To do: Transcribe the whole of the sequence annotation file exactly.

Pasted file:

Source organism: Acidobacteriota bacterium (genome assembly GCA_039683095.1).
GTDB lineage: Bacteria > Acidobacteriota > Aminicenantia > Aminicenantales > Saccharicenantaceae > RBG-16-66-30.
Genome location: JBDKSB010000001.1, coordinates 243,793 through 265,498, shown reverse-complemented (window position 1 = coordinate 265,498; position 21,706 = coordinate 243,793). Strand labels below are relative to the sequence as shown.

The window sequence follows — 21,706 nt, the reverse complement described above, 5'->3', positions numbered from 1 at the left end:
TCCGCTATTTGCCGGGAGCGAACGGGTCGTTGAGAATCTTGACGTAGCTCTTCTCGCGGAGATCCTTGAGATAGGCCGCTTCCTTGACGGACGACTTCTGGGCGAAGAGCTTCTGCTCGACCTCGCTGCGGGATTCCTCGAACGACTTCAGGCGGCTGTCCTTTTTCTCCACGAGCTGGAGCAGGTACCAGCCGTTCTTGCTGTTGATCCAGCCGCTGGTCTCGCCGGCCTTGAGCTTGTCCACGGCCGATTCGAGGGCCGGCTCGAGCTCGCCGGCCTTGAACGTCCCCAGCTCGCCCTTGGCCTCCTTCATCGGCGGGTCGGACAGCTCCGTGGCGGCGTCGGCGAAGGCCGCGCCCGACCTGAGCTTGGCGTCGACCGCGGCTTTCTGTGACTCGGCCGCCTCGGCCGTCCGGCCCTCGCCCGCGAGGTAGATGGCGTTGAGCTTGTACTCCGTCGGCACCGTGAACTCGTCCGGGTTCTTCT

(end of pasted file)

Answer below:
Source organism: Acidobacteriota bacterium (genome assembly GCA_039683095.1).
GTDB lineage: Bacteria > Acidobacteriota > Aminicenantia > Aminicenantales > Saccharicenantaceae > RBG-16-66-30.
Genome location: JBDKSB010000001.1, coordinates 243,793 through 265,498, shown reverse-complemented (window position 1 = coordinate 265,498; position 21,706 = coordinate 243,793). Strand labels below are relative to the sequence as shown.

The window sequence follows — 21,706 nt, the reverse complement described above, 5'->3', positions numbered from 1 at the left end:
TCCGCTATTTGCCGGGAGCGAACGGGTCGTTGAGAATCTTGACGTAGCTCTTCTCGCGGAGATCCTTGAGATAGGCCGCTTCCTTGACGGACGACTTCTGGGCGAAGAGCTTCTGCTCGACCTCGCTGCGGGATTCCTCGAACGACTTCAGGCGGCTGTCCTTTTTCTCCACGAGCTGGAGCAGGTACCAGCCGTTCTTGCTGTTGATCCAGCCGCTGGTCTCGCCGGCCTTGAGCTTGTCCACGGCCGATTCGAGGGCCGGCTCGAGCTCGCCGGCCTTGAACGTCCCCAGCTCGCCCTTGGCCTCCTTCATCGGCGGGTCGGACAGCTCCGTGGCGGCGTCGGCGAAGGCCGCGCCCGACCTGAGCTTGGCGTCGACCGCGGCTTTCTGTGACTCGGCCGCCTCGGCCGTCCGGCCCTCGCCCGCGAGGTAGATGGCGTTGAGCTTGTACTCCGTCGGCACCGTGAACTCGTCCGGGTTCTTCT